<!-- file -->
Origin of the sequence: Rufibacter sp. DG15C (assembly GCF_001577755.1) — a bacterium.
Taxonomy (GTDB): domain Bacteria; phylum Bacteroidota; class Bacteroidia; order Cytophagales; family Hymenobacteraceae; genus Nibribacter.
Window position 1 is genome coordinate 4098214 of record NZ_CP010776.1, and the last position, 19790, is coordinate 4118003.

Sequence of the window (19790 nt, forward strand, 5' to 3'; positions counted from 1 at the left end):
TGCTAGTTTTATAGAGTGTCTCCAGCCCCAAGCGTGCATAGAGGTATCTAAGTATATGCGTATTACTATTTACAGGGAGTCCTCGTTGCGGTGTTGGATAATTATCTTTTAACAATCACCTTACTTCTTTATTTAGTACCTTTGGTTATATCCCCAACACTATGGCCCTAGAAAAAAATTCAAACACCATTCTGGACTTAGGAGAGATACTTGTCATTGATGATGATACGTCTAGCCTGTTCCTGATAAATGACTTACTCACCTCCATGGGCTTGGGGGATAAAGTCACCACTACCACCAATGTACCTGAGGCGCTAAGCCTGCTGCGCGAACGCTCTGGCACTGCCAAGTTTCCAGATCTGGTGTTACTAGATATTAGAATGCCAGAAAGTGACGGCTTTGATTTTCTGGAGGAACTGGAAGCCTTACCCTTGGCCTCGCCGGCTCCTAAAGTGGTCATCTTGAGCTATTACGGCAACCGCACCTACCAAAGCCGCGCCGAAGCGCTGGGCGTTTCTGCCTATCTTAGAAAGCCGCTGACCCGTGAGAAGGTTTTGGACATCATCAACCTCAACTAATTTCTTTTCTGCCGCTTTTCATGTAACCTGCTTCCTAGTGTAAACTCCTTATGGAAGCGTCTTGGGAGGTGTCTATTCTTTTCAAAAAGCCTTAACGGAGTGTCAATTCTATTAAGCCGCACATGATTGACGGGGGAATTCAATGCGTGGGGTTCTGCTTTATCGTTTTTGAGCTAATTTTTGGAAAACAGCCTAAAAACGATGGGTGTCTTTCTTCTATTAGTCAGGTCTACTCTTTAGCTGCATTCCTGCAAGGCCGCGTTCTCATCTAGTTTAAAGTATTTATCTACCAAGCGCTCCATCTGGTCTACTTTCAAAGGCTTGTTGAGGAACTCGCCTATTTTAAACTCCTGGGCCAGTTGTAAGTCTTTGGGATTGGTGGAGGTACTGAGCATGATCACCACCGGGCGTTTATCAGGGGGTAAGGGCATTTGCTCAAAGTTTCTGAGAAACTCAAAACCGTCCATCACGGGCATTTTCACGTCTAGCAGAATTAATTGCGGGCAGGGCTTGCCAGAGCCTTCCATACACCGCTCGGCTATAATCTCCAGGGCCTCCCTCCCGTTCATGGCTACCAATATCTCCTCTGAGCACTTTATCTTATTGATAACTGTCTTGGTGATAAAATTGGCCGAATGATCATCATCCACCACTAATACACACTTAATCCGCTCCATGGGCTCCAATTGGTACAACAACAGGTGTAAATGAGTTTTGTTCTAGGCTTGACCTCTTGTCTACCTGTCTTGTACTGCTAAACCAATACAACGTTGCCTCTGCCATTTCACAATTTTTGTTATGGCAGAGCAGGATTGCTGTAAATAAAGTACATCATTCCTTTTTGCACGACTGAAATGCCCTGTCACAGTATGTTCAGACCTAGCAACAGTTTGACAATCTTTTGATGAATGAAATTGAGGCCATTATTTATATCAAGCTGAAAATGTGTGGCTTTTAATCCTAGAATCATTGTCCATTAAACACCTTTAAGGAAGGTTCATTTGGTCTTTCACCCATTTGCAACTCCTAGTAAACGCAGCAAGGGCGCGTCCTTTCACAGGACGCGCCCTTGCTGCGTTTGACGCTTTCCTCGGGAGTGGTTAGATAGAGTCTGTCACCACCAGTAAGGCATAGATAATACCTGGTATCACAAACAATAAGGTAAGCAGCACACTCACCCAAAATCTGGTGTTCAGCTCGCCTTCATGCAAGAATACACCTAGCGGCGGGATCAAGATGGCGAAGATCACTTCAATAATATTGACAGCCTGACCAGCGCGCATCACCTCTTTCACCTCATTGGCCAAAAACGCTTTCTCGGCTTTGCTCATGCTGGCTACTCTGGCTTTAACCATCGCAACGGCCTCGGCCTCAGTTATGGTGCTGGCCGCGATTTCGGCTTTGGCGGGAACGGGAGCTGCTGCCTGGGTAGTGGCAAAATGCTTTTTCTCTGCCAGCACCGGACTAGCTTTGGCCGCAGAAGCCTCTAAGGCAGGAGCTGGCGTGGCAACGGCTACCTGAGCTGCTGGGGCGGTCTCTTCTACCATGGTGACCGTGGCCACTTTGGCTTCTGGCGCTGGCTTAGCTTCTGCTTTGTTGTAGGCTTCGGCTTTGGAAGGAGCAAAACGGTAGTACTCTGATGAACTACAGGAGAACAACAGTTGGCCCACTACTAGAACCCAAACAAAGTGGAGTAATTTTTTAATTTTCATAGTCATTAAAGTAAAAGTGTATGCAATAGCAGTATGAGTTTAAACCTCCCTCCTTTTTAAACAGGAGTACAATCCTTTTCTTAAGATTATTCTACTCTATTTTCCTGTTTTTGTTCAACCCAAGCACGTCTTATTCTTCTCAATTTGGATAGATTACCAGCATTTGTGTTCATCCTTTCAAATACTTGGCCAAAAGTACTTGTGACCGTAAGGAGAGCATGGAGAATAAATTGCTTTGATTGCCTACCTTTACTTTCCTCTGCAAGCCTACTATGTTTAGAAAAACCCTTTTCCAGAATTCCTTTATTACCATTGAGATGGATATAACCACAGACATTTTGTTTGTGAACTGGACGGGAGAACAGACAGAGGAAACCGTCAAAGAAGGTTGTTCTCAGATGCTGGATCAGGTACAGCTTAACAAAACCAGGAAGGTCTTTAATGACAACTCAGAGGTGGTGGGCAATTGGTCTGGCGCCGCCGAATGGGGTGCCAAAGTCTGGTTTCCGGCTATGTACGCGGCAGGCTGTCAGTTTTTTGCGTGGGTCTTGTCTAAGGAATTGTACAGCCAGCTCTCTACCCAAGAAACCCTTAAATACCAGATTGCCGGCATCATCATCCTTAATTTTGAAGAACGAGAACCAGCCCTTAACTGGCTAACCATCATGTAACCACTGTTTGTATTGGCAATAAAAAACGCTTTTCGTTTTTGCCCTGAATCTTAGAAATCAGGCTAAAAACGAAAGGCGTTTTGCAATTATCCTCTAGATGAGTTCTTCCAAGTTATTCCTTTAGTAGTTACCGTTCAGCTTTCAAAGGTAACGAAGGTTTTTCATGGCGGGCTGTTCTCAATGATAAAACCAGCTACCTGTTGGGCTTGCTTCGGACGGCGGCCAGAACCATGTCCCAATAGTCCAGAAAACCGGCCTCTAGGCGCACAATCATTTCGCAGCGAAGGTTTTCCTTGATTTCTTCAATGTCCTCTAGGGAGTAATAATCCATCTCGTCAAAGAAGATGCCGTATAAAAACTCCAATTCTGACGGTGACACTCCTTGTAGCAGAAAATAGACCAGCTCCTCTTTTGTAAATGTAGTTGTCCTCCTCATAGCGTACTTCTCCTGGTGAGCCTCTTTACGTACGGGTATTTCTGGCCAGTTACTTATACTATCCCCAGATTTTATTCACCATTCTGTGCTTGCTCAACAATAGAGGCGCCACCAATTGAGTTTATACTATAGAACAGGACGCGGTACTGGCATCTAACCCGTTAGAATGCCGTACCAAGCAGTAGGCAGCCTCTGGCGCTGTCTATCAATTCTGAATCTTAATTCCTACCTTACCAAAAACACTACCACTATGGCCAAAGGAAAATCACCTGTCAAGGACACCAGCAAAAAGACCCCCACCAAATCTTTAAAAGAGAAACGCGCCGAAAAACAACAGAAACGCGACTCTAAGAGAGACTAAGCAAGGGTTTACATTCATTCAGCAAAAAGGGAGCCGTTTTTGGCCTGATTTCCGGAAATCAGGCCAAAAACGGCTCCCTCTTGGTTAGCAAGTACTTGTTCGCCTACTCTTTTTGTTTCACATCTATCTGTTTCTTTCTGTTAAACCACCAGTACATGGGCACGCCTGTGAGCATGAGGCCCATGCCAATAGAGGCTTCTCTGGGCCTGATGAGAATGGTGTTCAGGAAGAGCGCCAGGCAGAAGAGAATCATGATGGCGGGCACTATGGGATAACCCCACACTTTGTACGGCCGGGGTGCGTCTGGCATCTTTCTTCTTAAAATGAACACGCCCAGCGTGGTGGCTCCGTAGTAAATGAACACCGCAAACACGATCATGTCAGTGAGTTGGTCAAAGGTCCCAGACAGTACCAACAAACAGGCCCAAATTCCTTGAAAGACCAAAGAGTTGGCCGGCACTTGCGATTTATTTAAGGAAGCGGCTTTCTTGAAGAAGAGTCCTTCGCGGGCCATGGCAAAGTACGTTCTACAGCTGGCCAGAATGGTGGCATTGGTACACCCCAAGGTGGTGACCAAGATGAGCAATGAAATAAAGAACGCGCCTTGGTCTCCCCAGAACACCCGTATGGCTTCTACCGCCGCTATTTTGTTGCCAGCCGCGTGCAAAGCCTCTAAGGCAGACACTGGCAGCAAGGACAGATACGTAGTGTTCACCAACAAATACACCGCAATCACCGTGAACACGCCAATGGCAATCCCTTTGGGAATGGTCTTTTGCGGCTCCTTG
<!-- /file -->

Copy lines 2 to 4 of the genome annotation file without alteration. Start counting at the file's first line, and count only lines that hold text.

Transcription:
Taxonomy (GTDB): domain Bacteria; phylum Bacteroidota; class Bacteroidia; order Cytophagales; family Hymenobacteraceae; genus Nibribacter.
Window position 1 is genome coordinate 4098214 of record NZ_CP010776.1, and the last position, 19790, is coordinate 4118003.

Sequence of the window (19790 nt, forward strand, 5' to 3'; positions counted from 1 at the left end):